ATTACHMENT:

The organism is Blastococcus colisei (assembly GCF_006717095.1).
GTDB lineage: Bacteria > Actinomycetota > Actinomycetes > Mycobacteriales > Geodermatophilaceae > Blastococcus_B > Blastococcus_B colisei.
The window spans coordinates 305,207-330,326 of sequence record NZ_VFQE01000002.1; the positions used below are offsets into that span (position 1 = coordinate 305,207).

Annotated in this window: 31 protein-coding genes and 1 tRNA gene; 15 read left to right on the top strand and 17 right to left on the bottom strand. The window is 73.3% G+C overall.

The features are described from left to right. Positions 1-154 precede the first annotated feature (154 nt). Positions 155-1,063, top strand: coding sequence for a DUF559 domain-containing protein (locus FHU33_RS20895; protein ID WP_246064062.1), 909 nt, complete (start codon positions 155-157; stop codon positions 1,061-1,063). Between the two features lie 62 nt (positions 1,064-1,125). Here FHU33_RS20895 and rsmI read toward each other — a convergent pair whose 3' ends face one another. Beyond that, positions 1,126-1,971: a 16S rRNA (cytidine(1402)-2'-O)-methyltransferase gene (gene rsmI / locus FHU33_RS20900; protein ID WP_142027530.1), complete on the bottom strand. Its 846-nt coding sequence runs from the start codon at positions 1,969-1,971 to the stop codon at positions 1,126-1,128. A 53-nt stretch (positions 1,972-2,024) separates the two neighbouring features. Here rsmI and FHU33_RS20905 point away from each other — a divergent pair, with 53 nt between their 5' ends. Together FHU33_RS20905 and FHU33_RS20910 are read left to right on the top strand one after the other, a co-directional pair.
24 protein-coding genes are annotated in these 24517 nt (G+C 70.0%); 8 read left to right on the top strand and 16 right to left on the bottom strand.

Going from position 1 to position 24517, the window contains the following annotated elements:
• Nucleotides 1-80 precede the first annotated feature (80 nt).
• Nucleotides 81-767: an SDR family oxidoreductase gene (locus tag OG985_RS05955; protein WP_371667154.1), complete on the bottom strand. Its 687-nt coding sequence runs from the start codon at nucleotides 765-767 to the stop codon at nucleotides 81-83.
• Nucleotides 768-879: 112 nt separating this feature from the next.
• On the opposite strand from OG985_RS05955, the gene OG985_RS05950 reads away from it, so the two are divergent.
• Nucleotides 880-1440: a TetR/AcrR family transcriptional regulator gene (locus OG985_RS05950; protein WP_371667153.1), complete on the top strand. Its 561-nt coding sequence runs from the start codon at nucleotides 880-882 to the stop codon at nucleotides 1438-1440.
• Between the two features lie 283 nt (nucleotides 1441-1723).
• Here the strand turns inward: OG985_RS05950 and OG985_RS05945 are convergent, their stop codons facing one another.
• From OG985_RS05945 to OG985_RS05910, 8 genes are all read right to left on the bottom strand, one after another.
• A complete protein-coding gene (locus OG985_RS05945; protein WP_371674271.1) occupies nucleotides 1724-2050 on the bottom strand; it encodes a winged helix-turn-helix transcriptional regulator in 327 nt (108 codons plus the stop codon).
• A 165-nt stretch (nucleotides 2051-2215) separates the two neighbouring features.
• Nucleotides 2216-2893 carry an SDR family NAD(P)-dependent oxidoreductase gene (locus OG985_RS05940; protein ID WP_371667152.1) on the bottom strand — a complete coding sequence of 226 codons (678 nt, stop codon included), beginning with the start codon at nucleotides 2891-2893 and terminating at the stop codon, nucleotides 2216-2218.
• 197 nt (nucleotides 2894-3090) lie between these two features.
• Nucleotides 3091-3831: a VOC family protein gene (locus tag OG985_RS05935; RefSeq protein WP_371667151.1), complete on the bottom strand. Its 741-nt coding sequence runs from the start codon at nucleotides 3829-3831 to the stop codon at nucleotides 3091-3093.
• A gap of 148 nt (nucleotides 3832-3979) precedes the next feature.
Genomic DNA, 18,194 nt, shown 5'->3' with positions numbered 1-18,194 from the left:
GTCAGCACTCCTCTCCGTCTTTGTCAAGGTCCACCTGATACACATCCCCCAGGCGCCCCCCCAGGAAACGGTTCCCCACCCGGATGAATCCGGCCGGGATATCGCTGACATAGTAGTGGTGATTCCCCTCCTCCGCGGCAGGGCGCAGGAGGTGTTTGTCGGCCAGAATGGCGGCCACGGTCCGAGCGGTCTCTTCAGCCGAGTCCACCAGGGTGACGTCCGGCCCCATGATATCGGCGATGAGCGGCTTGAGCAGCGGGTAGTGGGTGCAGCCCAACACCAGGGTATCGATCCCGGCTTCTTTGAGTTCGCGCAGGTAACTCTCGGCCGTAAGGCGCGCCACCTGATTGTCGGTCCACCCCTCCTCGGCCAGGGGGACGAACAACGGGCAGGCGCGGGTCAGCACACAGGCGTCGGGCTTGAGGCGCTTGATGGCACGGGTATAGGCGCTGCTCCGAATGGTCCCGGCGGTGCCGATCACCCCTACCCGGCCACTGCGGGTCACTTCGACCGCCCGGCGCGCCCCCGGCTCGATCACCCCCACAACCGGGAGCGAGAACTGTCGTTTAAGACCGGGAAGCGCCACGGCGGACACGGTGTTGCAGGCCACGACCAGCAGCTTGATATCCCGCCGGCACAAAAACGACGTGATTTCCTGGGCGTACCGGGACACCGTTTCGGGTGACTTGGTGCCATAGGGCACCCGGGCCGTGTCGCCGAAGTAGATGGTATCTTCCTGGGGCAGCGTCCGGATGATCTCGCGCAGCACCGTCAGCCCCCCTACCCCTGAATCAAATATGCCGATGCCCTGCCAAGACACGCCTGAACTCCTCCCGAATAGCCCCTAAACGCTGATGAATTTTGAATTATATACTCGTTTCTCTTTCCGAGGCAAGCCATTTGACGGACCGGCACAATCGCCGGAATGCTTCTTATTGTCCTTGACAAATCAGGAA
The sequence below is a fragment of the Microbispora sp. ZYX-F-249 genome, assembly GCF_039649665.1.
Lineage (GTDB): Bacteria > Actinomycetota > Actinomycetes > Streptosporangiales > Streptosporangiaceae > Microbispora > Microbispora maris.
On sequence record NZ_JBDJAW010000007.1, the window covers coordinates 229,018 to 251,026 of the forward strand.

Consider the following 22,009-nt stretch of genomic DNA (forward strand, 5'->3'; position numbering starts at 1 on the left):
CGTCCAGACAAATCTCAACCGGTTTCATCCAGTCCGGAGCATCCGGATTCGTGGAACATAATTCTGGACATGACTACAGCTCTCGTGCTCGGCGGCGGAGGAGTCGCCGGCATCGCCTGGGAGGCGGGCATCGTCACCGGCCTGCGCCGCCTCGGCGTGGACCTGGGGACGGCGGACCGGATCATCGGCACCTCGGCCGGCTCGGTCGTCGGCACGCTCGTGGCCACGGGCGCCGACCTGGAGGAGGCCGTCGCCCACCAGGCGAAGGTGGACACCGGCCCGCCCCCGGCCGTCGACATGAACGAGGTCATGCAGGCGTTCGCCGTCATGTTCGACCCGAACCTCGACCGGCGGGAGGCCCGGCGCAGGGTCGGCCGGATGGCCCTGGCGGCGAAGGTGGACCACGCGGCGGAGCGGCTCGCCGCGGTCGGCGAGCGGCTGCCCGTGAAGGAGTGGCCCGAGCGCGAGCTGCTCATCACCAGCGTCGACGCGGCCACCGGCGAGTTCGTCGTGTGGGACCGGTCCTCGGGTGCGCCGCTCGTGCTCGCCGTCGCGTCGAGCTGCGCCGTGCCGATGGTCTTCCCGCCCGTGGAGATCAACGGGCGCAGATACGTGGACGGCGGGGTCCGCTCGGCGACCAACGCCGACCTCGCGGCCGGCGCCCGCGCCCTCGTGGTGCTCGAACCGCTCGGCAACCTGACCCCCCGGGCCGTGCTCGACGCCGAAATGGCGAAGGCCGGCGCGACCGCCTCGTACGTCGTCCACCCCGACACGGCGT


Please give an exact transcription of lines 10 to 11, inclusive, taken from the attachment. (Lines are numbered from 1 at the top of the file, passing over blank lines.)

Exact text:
• Nucleotides 768-879: 112 nt separating this feature from the next.
• On the opposite strand from OG985_RS05955, the gene OG985_RS05950 reads away from it, so the two are divergent.